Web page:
“No matter how much water you have, it won’t help you because you can’t maintain a body temperature to survive,” said Tapio Schneider, a climatologist and professor at the California Institute of Technology in Pasadena.

As your core temperature rises, your organs — including your heart, kidneys, and brain — begin to suffer damage and the proteins in your cells break down. A person with heat stroke can convulse, fall into a coma, and die.

Lower wet bulb temperatures can also be deadly, especially for the elderly, young children, and people with medical conditions. For example, during the European heat wave of 2003, which killed more than 20,000 people, wet bulb temperatures remained below 28 C.

People cool off in the Dreisam River in Freiburg im Breisgau, Germany, on Tuesday. Few European households have air conditioning, leaving their occupants stifled by the current heat wave. (Arnd Wiegmann/Reuters)

Even at this level of wet bulb reading, it can be dangerous to do anything that could further raise your body’s core temperature, such as exercise or the type of manual labor that Giesbrecht did when he suffered from heat exhaustion.

“If you’re an outdoor worker, or if you work in agriculture or construction in hot, humid weather…you’re at risk for heat stroke, heart stress, etc.,” Schneider said. “The heat can be deadly long before you reach that absolute limit of survivability.”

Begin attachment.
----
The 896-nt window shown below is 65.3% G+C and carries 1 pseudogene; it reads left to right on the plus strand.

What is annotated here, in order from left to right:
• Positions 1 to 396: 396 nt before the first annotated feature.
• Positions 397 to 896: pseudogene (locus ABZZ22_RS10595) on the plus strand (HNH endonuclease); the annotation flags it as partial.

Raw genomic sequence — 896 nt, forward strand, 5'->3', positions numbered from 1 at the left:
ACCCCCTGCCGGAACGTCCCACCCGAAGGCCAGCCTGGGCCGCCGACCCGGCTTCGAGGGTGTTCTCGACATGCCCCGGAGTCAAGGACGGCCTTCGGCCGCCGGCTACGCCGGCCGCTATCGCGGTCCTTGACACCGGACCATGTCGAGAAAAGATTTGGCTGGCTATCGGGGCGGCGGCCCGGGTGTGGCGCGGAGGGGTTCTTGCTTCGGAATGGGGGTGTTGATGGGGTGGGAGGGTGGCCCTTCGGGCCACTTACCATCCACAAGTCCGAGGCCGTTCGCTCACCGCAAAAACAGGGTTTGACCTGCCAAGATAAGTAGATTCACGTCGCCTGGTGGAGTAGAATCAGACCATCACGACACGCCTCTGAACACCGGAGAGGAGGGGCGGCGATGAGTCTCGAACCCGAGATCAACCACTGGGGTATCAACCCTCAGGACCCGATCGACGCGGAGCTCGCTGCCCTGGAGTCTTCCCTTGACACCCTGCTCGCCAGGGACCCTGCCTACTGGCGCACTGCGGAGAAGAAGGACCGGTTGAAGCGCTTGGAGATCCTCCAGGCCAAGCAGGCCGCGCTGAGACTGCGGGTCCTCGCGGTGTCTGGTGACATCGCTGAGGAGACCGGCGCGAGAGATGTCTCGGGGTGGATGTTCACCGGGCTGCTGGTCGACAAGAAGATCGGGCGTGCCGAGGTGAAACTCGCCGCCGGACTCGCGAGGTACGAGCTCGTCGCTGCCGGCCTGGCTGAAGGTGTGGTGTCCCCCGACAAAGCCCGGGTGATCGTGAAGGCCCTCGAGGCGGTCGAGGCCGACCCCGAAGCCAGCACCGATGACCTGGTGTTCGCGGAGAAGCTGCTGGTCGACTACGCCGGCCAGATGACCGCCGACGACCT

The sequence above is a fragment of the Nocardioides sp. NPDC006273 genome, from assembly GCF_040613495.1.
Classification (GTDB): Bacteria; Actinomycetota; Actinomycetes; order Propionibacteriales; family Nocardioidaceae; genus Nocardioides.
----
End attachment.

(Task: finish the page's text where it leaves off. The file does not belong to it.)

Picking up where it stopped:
Stay cool and stay aware

With more hot, humid days to come this summer – and many more to come as the planet warms up – experts say people should limit the time they spend outdoors in the heat and use air conditioning to keep the living areas cool.

People relax on a beach in Ottawa on Tuesday as the temperature soared above 31°C. Experts say people shouldn’t spend too much time in the sun, especially when it’s humid, to avoid heat-related illnesses. (Francis Ferland/CBC/Radio-Canada)

Fans only help if the air temperature is below your skin temperature of 33°C; if the air is warmer, the fan will only raise the temperature further, Giesbrecht said.

Staying hydrated will help you sweat, while spraying water on your body or clothes also has a cooling effect on your skin as the water evaporates.

If someone is suffering from heat stroke, call 9-1-1 and move them immediately to a cool place, ideally an air-conditioned building or vehicle. Symptoms include high body temperature, confusion and lack of coordination, dizziness or fainting, lack of sweating and very hot and red skin.

Instead of taking off someone’s shirt to cool them down, Giesbrecht advises pouring water on their clothes: remember the wet bulb effect?

People rest in the shade on the bank of the River Thames during a heatwave in London on Tuesday (Henry Nicholls/Reuters)

“The water in the shirt evaporates and cools the skin. If you don’t have a shirt on any part of their skin, that water will just roll off the floor,” Giesbrecht said.

“I’m going to take a liter [of water] and pour it over that person, and wait for it to start drying, and then I’ll put some more on it, so I can continue to use that cooling effect of evaporation.”